24" wheels
    single speed
  • 11-02-2012
    IAmHolland
    Quote:

    Originally Posted by beaverbiker View Post
    backyard track. 3ft tall berms and views of Mt Umunhum!

    wowsers!
  • 11-02-2012
    IAmHolland
    Quote:

    Originally Posted by francois View Post
    Last weekend, I passed the riding baton to him. I showed him how to jump and my wife and daughter went rolling on the ground laughing!!!
    How To Not: Jump | Facebook

    That's better than me. :) I would try to get the air, clip the front wheel, and launch. Hospital bills after that.
  • 11-03-2012
    tmaster12000
    Just get the kid a 20" BMX bike if that's what he wants. It'll be much more fun riding around the neighborhood and just practicing skills on a smaller scale. He'll have more opportunity to develop bike handling skills without relying on you to take him to Calabazas (or wherever). And when he hops back on his 26" MTB to go on a trail ride, his bike handling skills should be sufficient to smoke his dad on the downhill sections.

    He's only 12 YO and not fully grown... there's really no reason for 26" wheels, or 24" for that matter. If he can ride a pumptrack on a 20, he'll have no problem on a 26er. The opposite would not be true though.

    No front brake. No disk brakes. No suspension fork. Just a cheap complete BMX. Fit BMX has some good completes for under $500. Fit Bmx Bikes
  • 11-04-2012
    Katz
    I like having the front brake. It doesn't add that much weight, and you can practice stuff like this. It is an absolutely useless skill, but teenage girls will probably get impressed if he did that in school parking lot :cool:

    I used to be able to do this without the front brake on a freestyle bike, but not on a 26" bike.

    <iframe width="420" height="315" src="http://www.youtube.com/embed/y9lB0jC44AQ" frameborder="0" allowfullscreen></iframe>
  • 11-04-2012
    bryan_d
    I too would second the BMX because I'm willing to bet most BMX riders would be proficient on a MTB and I won't bet on it the other way around. :)
  • 11-05-2012
    Dion
    1 Attachment(s)
    Quote:

    Originally Posted by bryan_d View Post
    I too would second the BMX because I'm willing to bet most BMX riders would be proficient on a MTB and I won't bet on it the other way around. :)

    Growing up riding BMX has paid HUGE dividends for MTB'ing (I still ride BMX by the way). I can still bunnyhop to wall ride, fakie tree rides, feeble grinds, etc. but I mostly ride flatland (ground tricks). The biggest advantage is learning how to save yourself from crashing, because in BMX, you constantly fall.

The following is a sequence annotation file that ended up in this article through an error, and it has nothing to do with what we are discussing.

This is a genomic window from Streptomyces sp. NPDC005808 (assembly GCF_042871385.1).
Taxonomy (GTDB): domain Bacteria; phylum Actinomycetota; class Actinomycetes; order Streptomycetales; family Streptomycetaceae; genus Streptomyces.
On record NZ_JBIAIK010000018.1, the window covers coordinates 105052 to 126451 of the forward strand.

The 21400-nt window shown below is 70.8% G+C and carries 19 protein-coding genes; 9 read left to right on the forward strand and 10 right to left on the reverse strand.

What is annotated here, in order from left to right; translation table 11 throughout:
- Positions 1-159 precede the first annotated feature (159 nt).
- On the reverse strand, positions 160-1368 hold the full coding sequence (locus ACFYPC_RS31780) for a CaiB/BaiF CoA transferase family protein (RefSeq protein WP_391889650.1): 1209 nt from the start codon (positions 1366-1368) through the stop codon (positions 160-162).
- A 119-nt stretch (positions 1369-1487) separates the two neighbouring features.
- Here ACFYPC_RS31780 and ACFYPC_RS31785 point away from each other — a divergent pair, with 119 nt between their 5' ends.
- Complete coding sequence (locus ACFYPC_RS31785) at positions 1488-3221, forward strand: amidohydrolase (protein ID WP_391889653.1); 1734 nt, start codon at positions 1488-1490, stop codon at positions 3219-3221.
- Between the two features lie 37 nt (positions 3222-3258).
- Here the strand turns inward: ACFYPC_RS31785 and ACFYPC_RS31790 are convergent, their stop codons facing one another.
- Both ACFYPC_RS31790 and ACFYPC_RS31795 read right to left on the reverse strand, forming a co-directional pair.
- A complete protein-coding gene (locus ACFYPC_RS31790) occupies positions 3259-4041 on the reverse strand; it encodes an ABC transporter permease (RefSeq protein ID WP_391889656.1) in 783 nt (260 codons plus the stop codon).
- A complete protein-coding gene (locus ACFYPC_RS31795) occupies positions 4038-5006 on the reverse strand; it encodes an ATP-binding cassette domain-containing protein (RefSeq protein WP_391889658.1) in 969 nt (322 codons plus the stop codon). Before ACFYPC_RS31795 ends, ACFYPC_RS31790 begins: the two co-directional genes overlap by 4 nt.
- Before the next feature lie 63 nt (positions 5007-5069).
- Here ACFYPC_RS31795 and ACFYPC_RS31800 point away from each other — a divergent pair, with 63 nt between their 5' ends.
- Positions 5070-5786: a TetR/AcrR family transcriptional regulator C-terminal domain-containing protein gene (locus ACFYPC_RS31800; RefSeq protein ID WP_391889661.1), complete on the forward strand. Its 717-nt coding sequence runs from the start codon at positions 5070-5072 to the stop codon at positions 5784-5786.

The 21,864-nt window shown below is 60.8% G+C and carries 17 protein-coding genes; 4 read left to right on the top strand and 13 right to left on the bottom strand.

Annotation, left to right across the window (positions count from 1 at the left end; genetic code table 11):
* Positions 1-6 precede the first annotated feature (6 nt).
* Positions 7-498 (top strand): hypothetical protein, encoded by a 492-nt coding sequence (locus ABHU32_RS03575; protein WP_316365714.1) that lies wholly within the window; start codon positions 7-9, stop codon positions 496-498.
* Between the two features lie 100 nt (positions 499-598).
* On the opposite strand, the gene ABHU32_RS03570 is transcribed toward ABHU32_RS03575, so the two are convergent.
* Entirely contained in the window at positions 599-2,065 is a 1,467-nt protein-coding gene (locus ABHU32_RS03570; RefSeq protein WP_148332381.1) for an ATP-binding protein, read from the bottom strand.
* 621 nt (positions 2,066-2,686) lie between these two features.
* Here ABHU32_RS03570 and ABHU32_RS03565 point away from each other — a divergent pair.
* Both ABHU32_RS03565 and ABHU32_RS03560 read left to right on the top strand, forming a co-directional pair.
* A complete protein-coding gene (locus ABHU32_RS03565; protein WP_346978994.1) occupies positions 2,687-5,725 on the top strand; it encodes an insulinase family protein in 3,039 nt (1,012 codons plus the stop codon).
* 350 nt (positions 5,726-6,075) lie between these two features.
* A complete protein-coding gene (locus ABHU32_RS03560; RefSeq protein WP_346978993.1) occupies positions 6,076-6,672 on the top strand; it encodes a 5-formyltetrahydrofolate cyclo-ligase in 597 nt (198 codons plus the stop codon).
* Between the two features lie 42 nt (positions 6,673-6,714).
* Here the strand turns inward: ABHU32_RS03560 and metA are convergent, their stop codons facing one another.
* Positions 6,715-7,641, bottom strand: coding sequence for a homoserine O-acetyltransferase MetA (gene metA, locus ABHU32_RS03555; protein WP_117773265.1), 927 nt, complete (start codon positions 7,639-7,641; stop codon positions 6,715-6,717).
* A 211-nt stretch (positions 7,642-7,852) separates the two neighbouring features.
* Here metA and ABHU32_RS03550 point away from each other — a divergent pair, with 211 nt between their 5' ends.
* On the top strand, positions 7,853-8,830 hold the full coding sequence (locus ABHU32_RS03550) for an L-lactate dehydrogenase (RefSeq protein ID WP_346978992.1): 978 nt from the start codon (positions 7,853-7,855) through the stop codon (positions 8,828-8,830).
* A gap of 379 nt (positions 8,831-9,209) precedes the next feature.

This can-can pic and the hop-to-wall-ride was taken when I was 13; pool carving from when I was 14. The fakie was when I was 15. Having that BMX second nature in you really helps in MTB'ing. By the age of 16, I was riding at very high level of BMX (for those days) and we were doing handrails and very advance flatland tricks.

    Francis, get the kid a BMX bike. They are light, simple, and really teach the basics. We used to do 5-6ft. drops on our BMX bikes, and we rode everything, from street, flatland, vert, park, pools, dirt, etc. all on one bike. Our bikes were very heavy, like 35lbs.

    BMX has made a huge difference in my riding, for being a relatively new'ish MTB rider. The climbing fitness of it is my biggest barrier, but bike handling isn't as much of an issue with me as it is for some at my level of riding.





    Attachment 735487
  • 11-05-2012
    fc
    Quote:

    Originally Posted by bryan_d View Post
    I too would second the BMX because I'm willing to bet most BMX riders would be proficient on a MTB and I won't bet on it the other way around. :)

    Interesting. I think most bmx and dirt jumpers are great at bike handling since they work on it for hundreds of hours. I've been hanging around Calabasas and the good guys coach each other after segment! Most mountain bikers invest zero time in becoming better bike handlers.

    I'm still leaning dirt jump bike since I have a massive array of mtb stuff and I get a discount. I have no contacts on BMX. But I may end up with both (for the both of us) and we'll see what gets ridden the most.

    His future is definitely mtb and we are going to Whissler next year!!!

    fc
  • 11-05-2012
    Dion
    Quote:

    Originally Posted by francois View Post
    Most mountain bikers invest zero time in becoming better bike handlers.

    Froride1 and I had a talk about this yesterday, and my theory is that many MTB'ers are looking at the climbing/fitness/endurance aspect of the sport - sticking to fireroads and killing KOM's and such. Not that there's anything wrong with that, but you lose sight of a very important aspect of riding.

    I have a lot of work to do on my climbing speed (at least I'm not dead last like before), but I really enjoy having the bike handling skills - makes up for what I'm not so good at.

    In Santa Cruz, there was a guy trying to do a basic rock walk on his mountain bike, and he couldn't quite get it. Quietly, I said, "Oh, is this what you're trying to do?" and I did a rock walk. The guys were SO impressed, but I was thinking I learned how to do those when I was 12 :confused:

    DJ bike is cool, homie. A lot of kids his age are riding them. You guys should hit up Lake Cunningham when you get them built.

    If you guys do look at BMX bikes, unlike before, you can get them in different sizes. Top tube length is pretty much the only difference, but with the massive handlebars and sweet BMX geometry, straddling a 20" isn't much different than standing over a small DJ bike.
  • 11-05-2012
    fc
    Quote:

    Originally Posted by Dion View Post